Intern Crystal Mata listened to colleagues during a group orientation this summer as part of the KP Launch program, a Kaiser Permanente intern-based summer job program at Kaiser Permanente Hospital in Fresno.
Mata, a Sunnyside High School student, is doing her internship in the optometry department at Kaiser.
“I wanted to experience a new environment,” said Mata of applying to the internship program and hopping to meet new people and learn more in health care.
According to Mike Silveira, HR leader for Kaiser Permanente Fresno area, the internship program in Fresno was “resuscitated” after being in hiatus for three years after the person running the program left.
“We really wanted to do it because it is a great program,” said Silveira of starting the program again this year.
Even thought the outreach to schools was limited this year, the eight-week program had nine students enrolled including some students who are going to college in the fall.
Students have to be between the ages of 16 and 19 years old to apply to the internship program.
“You have to be at least 16 when you apply,” he said adding that students can go to Kaiser’s website https://kplaunch.kaiserpermanente.org/ to apply to the program.
The internship program, which went from June 11 to the first week of August, received approximately 100 applications for the few spots that paid $11 an hour.
For Daniella Guerra, being accepted to the KC Launch internship program will help her save extra money as she goes to college this fall.
“I know I want to pursue something in healthcare, the business side of healthcare,” said Guerra of why she applied to the very competitive internship program.
Guerra, of Fresno, graduated from the Phillip J. Patiño School of Entrepreneurship high school and will be attending UC Irvine to study business economics.
Guerra was assigned to working in I.T. information technology at Kaiser.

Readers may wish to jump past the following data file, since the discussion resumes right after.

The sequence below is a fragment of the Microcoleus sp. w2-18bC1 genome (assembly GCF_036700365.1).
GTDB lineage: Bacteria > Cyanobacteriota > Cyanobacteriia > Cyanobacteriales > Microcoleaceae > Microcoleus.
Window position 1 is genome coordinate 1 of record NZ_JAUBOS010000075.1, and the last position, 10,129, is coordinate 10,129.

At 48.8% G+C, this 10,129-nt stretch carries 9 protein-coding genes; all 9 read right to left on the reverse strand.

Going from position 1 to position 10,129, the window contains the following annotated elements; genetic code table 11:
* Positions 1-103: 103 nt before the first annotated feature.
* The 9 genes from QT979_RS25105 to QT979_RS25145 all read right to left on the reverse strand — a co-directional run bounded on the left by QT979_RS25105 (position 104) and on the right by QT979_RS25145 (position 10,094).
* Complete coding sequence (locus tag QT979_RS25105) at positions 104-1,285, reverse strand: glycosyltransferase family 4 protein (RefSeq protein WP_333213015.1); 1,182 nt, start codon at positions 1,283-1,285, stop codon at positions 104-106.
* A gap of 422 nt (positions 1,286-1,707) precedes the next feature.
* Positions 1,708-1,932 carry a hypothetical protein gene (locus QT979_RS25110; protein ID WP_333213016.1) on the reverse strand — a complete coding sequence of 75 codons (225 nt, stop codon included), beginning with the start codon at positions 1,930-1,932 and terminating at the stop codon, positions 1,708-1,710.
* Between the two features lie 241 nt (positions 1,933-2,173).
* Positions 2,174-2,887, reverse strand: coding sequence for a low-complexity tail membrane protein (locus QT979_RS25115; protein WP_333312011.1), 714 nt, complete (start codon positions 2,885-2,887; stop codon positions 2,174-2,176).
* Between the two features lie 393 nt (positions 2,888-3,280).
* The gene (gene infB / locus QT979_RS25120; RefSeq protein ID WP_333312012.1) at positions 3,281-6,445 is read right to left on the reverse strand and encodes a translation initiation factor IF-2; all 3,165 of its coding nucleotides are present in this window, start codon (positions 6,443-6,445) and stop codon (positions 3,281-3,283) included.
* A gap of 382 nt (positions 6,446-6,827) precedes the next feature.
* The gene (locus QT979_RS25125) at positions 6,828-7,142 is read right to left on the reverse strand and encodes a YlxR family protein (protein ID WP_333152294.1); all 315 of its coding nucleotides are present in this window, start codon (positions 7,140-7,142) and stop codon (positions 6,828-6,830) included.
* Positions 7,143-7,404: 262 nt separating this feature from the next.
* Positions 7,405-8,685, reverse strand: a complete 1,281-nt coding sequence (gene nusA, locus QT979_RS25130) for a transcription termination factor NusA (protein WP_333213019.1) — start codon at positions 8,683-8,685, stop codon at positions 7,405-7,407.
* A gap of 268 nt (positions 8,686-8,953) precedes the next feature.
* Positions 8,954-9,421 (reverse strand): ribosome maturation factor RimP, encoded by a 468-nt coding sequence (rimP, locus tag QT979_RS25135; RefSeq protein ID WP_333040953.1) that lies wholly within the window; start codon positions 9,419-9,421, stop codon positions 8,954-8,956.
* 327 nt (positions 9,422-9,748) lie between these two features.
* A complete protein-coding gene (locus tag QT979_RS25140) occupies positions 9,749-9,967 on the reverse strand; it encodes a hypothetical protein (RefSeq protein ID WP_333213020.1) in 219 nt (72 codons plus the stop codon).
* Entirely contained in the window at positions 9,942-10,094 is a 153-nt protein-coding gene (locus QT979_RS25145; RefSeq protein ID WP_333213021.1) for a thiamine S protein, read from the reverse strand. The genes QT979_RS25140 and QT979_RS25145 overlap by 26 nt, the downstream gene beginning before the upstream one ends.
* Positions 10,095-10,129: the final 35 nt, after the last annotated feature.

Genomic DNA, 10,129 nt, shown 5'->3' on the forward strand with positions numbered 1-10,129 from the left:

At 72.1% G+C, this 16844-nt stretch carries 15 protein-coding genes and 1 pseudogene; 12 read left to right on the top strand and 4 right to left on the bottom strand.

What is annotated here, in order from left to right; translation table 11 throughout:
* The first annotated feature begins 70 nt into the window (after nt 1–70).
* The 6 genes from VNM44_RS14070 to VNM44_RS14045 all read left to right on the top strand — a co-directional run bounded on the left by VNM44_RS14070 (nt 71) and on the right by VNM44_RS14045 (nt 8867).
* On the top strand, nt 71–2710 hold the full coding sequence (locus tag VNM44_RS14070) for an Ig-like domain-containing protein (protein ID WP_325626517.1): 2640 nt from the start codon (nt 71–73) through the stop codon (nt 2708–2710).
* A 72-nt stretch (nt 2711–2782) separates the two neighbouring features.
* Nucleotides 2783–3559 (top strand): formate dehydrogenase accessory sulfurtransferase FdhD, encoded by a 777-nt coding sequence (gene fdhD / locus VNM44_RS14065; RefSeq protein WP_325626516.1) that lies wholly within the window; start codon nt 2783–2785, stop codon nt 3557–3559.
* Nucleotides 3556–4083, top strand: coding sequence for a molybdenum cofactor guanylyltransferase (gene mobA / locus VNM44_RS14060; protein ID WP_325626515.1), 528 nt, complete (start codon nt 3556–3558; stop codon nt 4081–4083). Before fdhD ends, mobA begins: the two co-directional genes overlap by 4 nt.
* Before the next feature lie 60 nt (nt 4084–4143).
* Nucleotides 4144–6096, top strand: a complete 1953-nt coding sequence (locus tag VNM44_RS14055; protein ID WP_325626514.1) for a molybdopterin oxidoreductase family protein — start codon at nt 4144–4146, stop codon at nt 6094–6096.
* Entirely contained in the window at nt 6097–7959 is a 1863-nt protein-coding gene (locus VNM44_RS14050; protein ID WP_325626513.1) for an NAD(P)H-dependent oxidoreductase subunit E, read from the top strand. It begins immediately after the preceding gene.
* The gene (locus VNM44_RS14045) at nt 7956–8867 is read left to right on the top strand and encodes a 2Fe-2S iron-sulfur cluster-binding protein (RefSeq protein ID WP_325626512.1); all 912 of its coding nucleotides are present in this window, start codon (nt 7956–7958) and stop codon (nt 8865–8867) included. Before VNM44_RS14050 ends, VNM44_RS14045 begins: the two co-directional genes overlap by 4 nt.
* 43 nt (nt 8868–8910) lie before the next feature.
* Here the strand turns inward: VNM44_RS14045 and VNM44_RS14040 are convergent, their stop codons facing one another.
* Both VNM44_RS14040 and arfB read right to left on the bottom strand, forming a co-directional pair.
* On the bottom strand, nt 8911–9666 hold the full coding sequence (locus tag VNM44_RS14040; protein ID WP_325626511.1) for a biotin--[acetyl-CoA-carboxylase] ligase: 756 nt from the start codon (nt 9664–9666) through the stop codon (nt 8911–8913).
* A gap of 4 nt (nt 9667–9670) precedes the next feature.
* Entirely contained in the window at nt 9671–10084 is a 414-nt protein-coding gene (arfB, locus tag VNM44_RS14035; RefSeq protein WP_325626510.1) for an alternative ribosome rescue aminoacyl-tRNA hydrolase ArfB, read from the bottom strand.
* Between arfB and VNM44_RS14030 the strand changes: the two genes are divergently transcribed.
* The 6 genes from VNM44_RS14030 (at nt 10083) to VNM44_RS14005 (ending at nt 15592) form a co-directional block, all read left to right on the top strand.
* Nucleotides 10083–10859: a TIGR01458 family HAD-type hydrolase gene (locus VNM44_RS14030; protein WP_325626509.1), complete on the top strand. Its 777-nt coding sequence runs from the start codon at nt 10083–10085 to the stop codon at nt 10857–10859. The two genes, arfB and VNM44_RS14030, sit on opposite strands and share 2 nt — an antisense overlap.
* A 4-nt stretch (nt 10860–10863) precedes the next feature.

“I also love Kaiser, their mission and vision,” Guerra said.
Guerra said the internship at Kaiser help her realize where she would like to go for the job market once she is done with college.
“I know that I love the business side of it (health care) but now I have to decide if I want to go into the IT side.,” she said.
According to Silveira, students intent came in to the hospital five days a week, with four of those days working at the department they were assigned to including non-medical careers that are available in health care, and the fifth day is an educational day were students listen to speakers or take a field trip.
Silveira said one of those field trips was to Kaiser’s innovation center in San Leandro where the interns got to see some of the stuff Kaiser’s employees are working on.
Silveira said the internship program aims at going to underserved communities and working with students who maybe aren’t expose to the same opportunities as students who might be in higher social economic areas.
According to the program’s website, its vision is “to positively impact the lives of young adults from backgrounds that are currently underrepresented in health care careers, and build a pipeline of diverse talent that will become future leaders in health care.”
“Kaiser has a big commitment to cultural diversity,” Silveira said, adding that there is a very diverse population for their patients and members and employees.
“We wanted to encourage students who are interested in the medical profession to get into it, from all different walks of life, from all different circumstances. So this program really aims at trying to do that kinds of work in the community,” he said.
According to the program’s website, the goals of the program are to: Introduce underrepresented and low-income high school and undergraduate interns to careers in health professions; Provide opportunities for interns to develop and foster professional and community leadership skills in a supportive environment; Help interns to obtain practical job skills and experiences that will help them to successfully pursue employment in the health professions; and Encourage interns that experience socioeconomic challenges as barriers to career success to pursue higher education and career development.
Silveira hopes to expand the program a little bit including doing more outreach to high schools, talk to students and counselors about the program for next year.